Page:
• cause of stroke remains undetermined due to insufficient diagnostic certainty
    • ≥2 potential causes of stroke were identified (e.g., atrial fibrillation + carotid stenosis > 50%, significant carotid stenosis + microangiopathy, etc.)
    • cryptogenic stroke (CS)  – no etiology identified despite extensive evaluation  [Bang, 2014]
    • incomplete diagnostic evaluation

Classification based on characteristics of ischemic lesion

Territorial (hemispheral) infarct
  • affects both cortex and subcortical white matter
  • usually due to thrombotic or embolic occlusion of an intracranial artery (or in combination with an extracranial lesion)
  • most often of atherothrombotic or cardioembolic etiology
Lacunar stroke
  • small infarcts (< 1.5 cm by definition) are caused by the occlusion of a deep perforating artery
  • etiology:
    • arteriolopathy (TOAST 3)
    • microembolization
    • atheromatous plaque at the ostium of the perforating artery
  • typically occur in subcortical structures (basal ganglia, internal capsule, thalamus, and brainstem)
  • in addition to isolated lacunar infarcts, advanced arteriolopathy leads to leukoaraiosis – confluent white matter lesions periventricularly (typically in Binswanger´s disease, CADASIL, etc.)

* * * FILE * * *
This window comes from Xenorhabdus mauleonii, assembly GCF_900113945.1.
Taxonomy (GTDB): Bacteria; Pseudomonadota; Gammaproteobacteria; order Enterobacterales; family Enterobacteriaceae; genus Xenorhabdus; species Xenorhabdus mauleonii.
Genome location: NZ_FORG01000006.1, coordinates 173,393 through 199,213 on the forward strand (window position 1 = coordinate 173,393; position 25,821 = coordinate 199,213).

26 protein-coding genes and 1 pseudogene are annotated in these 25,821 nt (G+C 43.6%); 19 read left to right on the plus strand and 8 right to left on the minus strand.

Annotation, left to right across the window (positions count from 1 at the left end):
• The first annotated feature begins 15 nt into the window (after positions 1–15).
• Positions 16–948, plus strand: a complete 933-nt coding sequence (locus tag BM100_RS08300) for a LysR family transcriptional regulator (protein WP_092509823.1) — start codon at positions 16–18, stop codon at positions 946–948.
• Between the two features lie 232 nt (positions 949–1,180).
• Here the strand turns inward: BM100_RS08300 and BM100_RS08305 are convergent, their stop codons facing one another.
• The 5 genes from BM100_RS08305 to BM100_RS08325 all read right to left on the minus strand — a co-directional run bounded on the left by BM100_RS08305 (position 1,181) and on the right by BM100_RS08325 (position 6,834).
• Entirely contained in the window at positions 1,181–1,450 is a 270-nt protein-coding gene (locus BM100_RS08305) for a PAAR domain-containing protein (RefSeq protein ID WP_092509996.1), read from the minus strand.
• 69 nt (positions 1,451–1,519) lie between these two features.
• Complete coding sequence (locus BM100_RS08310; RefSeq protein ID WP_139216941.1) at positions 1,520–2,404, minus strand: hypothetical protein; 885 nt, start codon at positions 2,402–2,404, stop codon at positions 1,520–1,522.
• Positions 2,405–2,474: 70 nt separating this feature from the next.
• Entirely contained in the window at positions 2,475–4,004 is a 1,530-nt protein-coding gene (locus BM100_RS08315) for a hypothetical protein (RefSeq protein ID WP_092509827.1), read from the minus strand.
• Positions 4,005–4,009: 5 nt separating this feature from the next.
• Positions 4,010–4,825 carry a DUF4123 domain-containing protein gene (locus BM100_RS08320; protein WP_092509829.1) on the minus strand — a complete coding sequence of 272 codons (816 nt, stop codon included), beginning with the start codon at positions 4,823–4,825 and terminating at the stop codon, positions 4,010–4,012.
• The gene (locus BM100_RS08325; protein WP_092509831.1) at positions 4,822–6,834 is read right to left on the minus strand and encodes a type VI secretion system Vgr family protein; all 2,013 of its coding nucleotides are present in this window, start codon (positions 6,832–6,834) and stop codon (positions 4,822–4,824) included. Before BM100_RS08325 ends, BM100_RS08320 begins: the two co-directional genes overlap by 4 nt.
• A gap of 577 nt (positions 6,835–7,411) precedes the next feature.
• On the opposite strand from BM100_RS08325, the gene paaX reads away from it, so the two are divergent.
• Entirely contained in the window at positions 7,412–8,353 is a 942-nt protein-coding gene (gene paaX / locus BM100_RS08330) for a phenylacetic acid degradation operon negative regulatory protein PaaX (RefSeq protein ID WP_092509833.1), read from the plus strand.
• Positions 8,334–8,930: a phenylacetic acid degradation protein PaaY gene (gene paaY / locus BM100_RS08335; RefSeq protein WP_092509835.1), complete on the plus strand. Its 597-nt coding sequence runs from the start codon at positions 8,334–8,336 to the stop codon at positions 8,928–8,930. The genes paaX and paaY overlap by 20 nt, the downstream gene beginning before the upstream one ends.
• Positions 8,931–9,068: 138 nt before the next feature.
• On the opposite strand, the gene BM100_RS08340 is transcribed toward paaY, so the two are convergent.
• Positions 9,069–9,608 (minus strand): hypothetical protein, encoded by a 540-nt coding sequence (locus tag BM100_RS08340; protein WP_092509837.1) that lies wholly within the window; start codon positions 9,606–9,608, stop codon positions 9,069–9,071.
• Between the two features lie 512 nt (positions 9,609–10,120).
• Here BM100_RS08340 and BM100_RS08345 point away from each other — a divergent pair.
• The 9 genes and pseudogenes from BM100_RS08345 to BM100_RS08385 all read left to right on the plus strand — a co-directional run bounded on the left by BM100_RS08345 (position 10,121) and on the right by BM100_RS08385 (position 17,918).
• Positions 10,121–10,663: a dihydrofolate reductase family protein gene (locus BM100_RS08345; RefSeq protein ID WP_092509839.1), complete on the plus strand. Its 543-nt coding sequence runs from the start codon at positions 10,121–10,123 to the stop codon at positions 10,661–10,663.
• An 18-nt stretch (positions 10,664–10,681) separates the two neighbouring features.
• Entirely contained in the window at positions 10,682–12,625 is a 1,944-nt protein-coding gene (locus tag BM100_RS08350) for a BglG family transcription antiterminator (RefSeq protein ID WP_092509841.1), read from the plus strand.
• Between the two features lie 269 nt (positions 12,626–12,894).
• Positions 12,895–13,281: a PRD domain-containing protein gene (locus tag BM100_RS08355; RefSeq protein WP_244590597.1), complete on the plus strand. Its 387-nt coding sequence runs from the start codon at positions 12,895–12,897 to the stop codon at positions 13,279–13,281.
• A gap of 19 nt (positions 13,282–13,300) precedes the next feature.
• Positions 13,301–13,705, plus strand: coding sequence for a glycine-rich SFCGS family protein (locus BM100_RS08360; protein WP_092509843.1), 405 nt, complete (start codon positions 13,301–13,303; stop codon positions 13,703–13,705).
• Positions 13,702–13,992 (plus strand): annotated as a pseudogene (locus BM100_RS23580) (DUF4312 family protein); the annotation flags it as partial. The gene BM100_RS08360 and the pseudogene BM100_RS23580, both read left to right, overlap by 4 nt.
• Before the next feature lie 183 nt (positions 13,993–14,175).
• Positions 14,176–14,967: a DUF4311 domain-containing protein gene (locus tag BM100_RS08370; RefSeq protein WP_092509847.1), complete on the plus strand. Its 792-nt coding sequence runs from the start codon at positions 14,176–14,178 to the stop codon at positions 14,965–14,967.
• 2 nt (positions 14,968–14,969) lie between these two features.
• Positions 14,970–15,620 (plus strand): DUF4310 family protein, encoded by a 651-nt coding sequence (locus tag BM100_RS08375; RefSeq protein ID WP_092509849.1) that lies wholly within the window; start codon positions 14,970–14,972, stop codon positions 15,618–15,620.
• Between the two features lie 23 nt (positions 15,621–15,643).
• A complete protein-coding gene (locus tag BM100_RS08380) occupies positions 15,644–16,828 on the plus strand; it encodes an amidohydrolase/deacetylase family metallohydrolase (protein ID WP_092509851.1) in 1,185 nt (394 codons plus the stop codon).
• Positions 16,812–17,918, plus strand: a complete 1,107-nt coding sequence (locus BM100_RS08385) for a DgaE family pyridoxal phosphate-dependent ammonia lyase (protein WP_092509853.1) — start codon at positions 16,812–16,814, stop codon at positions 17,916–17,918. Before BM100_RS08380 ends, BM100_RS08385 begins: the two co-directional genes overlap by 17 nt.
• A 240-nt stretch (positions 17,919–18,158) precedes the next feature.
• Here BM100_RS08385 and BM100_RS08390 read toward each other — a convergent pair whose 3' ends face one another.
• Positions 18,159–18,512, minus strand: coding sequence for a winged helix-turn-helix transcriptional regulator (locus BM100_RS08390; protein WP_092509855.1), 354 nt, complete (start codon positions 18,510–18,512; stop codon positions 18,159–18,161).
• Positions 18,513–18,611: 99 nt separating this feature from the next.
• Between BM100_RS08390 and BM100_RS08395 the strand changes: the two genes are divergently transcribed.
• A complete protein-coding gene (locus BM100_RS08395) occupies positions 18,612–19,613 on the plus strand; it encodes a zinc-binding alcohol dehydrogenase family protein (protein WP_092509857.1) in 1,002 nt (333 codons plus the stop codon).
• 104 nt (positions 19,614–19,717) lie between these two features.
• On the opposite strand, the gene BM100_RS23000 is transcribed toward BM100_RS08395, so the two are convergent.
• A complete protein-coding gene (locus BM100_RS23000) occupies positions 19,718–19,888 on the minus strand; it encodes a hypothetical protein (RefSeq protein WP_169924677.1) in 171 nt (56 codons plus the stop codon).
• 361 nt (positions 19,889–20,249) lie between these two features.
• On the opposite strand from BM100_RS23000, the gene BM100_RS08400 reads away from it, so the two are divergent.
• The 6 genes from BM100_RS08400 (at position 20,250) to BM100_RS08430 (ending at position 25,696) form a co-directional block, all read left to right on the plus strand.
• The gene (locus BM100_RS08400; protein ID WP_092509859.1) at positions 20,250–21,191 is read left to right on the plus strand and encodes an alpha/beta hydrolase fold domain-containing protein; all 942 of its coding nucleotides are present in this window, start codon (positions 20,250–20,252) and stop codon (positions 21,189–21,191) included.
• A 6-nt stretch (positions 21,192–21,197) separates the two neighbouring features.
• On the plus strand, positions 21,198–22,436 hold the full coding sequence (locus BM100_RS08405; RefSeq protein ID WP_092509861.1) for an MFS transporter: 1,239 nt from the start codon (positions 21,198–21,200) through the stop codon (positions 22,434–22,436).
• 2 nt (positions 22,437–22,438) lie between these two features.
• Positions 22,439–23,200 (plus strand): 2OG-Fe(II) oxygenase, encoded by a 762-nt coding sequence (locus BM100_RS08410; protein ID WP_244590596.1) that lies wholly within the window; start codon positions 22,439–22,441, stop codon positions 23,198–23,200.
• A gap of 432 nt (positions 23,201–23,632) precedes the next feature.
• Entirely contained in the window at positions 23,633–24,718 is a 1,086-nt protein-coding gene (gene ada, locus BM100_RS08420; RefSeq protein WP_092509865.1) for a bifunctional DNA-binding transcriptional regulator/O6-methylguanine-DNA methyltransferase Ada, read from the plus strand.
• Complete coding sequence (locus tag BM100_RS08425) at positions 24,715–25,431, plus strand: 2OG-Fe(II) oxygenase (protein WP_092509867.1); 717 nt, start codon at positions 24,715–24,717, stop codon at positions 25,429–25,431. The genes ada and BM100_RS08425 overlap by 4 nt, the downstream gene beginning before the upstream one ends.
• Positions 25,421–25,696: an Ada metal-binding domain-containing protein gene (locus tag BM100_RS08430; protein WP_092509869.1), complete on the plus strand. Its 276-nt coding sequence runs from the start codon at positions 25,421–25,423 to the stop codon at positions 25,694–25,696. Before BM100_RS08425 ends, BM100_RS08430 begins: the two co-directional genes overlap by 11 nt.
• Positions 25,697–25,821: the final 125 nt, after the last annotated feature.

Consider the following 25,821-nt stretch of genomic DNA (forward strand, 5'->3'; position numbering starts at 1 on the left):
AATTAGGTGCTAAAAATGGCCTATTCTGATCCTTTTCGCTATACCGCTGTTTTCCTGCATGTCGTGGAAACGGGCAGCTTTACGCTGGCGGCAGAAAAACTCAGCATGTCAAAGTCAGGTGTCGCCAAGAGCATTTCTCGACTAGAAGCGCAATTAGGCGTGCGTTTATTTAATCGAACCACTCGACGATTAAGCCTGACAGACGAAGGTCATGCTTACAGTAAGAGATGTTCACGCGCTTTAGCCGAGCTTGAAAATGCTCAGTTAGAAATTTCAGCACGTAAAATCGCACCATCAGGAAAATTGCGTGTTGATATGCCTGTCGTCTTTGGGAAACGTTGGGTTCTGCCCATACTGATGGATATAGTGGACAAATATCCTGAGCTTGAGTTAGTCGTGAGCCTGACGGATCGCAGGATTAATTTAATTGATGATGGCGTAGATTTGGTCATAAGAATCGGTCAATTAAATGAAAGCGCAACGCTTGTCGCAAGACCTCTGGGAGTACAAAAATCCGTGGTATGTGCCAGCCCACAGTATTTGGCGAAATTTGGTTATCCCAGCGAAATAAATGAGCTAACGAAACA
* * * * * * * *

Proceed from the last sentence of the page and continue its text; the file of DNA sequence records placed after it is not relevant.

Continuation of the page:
• differentiation of lacunes from old small hemorrhages is possible on MRI  (GRE or SWI sequences)
Extensive leukoencephalopathy in Binswanger´s disease (FLAIR)
Lacunar infarct in the left thalamus (DWI)
CADASIL with typical external capsule involvement
Border Zone Infarct (BZI)
  • BZI or watershed infarcts develop at the boundaries of cerebral arteries
    • areas with permanently functional anastomoses (convexal pial arteries)
    • areas where non-anastomosing terminal branches of different territories are adjacent (interface between deep perforating and pial arteries, for example, in the semiovale center)
  • perfusion pressure in these areas gets most easily below the ischemic threshold (e.g., in significant ICA stenosis or during a hypotension episode)

Internal BZI

  • the junction between the lenticulostriatal arteries and the anterior choroidal artery and penetrating cortical branches of the MCA

External (cortical) BZI

  • the junction between the superficial arterial system of MCA/ACA and MCA/PCA   External Border Zone Infarct caused by the carotid artery stenosis
Border zone infarcts (BZI) - internal green, external blue

Significant stenosis/occlusion of the ICA   Recent external BZI due to ICA dissection   External BZI in a patient with spontaneous ACI dissection (blue arrow on the right side indicates a false thrombosed lumen)

  • hypoperfusion and/or multiple (micro)embolizations  Recent BZI on DWI/ADC caused by the left ICA stenosis (50-70% according to NASCET)

Cardiac failure

  • cardiomyopathy
  • myocarditis
  • hypokinesis after myocardial infarction

Acute systemic hypotension (e.g., during surgery in ECC, CPR, etc.)

  • often, a combination of several factors is involved (artery stenosis + hypotension + microangiopathy)

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Etiologic classification of ischemic stroke
link: https://www.stroke-manual.com/etiologic-classification-ischemic-stroke/